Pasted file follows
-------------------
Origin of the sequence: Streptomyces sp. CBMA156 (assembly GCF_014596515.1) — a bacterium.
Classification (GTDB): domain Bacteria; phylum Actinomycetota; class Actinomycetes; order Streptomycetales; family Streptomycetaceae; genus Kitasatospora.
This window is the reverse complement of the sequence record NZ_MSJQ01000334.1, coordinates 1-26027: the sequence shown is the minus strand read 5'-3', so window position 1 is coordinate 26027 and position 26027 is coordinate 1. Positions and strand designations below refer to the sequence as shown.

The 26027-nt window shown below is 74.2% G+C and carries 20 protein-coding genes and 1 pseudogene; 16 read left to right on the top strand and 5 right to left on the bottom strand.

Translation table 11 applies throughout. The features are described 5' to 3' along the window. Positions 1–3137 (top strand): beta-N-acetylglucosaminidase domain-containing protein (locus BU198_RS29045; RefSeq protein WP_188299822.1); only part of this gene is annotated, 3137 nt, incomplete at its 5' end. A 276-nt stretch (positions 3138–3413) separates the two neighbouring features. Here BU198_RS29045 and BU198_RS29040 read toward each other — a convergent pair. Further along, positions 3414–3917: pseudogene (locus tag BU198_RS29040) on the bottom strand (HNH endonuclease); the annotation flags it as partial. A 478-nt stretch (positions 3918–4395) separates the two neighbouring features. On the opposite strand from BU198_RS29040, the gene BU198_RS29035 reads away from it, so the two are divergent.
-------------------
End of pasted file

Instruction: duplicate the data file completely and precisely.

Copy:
Origin of the sequence: Streptomyces sp. CBMA156 (assembly GCF_014596515.1) — a bacterium.
Classification (GTDB): domain Bacteria; phylum Actinomycetota; class Actinomycetes; order Streptomycetales; family Streptomycetaceae; genus Kitasatospora.
This window is the reverse complement of the sequence record NZ_MSJQ01000334.1, coordinates 1-26027: the sequence shown is the minus strand read 5'-3', so window position 1 is coordinate 26027 and position 26027 is coordinate 1. Positions and strand designations below refer to the sequence as shown.

The 26027-nt window shown below is 74.2% G+C and carries 20 protein-coding genes and 1 pseudogene; 16 read left to right on the top strand and 5 right to left on the bottom strand.

Translation table 11 applies throughout. The features are described 5' to 3' along the window. Positions 1–3137 (top strand): beta-N-acetylglucosaminidase domain-containing protein (locus BU198_RS29045; RefSeq protein WP_188299822.1); only part of this gene is annotated, 3137 nt, incomplete at its 5' end. A 276-nt stretch (positions 3138–3413) separates the two neighbouring features. Here BU198_RS29045 and BU198_RS29040 read toward each other — a convergent pair. Further along, positions 3414–3917: pseudogene (locus tag BU198_RS29040) on the bottom strand (HNH endonuclease); the annotation flags it as partial. A 478-nt stretch (positions 3918–4395) separates the two neighbouring features. On the opposite strand from BU198_RS29040, the gene BU198_RS29035 reads away from it, so the two are divergent.